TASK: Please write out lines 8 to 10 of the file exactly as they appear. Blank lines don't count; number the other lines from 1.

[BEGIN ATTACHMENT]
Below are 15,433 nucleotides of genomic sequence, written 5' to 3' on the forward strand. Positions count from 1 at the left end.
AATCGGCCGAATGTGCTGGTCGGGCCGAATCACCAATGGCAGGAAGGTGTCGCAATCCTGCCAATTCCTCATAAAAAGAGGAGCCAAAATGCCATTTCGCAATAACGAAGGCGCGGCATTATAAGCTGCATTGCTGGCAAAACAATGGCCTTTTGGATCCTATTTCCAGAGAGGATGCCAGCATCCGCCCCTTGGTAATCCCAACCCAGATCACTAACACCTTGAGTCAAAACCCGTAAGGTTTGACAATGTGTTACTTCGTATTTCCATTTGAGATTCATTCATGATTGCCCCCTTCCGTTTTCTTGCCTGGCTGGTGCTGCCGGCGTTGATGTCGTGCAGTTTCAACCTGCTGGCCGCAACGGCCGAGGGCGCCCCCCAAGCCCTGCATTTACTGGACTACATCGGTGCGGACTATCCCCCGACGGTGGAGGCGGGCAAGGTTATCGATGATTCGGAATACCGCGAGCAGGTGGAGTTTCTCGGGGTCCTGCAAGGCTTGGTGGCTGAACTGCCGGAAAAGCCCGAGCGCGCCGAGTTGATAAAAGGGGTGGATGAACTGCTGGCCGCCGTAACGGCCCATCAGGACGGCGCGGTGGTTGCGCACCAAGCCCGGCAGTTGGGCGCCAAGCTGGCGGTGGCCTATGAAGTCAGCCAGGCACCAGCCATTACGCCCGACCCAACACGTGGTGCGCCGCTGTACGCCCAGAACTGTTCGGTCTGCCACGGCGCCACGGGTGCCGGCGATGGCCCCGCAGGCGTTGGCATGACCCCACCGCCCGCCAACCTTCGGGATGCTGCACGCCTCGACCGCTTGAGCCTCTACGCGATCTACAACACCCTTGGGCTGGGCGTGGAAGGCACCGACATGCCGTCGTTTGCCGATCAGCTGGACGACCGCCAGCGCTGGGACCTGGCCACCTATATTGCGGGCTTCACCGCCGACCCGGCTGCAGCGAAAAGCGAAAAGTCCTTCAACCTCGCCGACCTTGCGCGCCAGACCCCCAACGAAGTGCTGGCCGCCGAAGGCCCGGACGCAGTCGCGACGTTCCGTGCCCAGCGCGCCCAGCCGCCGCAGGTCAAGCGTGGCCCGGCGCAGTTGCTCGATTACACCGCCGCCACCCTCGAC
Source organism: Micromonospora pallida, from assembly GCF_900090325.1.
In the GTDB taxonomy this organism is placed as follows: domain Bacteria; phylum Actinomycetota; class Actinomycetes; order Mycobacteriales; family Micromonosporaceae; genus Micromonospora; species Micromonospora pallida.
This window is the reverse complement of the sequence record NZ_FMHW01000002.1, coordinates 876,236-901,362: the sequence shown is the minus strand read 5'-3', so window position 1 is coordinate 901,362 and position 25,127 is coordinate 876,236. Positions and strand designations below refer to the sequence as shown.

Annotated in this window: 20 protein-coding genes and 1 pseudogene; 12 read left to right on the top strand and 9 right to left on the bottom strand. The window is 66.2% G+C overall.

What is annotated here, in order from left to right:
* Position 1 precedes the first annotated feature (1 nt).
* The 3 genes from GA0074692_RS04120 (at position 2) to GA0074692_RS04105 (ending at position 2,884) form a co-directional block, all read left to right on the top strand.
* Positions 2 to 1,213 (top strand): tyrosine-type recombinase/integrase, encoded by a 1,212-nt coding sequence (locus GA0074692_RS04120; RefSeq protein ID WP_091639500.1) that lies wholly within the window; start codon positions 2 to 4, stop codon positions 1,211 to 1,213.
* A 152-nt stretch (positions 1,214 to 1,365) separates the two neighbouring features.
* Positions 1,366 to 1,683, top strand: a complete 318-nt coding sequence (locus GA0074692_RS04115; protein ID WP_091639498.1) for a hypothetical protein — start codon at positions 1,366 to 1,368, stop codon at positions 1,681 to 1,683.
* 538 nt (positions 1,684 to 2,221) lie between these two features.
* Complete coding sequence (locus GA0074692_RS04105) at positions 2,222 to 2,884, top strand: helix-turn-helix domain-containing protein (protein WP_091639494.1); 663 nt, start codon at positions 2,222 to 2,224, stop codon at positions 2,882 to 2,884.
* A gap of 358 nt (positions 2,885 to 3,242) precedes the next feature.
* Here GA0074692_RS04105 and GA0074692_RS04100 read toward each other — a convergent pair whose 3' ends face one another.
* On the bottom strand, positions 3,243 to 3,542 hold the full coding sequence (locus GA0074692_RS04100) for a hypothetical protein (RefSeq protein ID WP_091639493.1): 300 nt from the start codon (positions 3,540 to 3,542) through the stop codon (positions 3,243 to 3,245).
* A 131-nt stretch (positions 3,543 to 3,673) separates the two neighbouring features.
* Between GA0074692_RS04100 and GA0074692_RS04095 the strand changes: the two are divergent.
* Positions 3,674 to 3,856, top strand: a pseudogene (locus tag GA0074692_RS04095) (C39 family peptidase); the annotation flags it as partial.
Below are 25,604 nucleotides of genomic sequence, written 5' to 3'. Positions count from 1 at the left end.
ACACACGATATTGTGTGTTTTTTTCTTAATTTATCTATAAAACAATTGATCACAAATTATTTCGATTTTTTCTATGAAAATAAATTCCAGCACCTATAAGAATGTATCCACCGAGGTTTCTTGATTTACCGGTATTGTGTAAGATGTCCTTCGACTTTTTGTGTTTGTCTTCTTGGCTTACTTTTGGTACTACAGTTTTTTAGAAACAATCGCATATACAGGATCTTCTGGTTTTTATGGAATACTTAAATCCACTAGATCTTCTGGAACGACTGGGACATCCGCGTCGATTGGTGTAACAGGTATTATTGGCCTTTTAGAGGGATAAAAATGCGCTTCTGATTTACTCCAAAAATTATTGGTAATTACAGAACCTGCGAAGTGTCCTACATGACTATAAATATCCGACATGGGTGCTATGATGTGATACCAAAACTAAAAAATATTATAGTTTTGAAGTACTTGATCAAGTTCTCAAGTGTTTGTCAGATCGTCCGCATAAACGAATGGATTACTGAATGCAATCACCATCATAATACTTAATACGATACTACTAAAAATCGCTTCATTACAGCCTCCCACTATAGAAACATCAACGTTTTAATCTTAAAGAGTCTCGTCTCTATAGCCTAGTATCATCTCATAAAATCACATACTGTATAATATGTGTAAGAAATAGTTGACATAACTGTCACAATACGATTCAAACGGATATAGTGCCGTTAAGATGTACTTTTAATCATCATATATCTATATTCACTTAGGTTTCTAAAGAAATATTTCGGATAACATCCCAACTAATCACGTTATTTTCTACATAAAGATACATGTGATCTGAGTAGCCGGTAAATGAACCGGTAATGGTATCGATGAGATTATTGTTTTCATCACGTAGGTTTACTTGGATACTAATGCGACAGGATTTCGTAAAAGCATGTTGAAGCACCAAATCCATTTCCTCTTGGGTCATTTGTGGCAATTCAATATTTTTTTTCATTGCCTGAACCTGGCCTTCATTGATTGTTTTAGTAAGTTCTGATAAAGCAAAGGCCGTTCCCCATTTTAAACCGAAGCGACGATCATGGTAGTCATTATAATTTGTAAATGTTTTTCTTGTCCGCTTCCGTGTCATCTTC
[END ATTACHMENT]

* Position 1 precedes the first annotated feature (1 nt).
* The 3 genes from GA0074692_RS04120 (at position 2) to GA0074692_RS04105 (ending at position 2,884) form a co-directional block, all read left to right on the top strand.
* Positions 2 to 1,213 (top strand): tyrosine-type recombinase/integrase, encoded by a 1,212-nt coding sequence (locus GA0074692_RS04120; RefSeq protein ID WP_091639500.1) that lies wholly within the window; start codon positions 2 to 4, stop codon positions 1,211 to 1,213.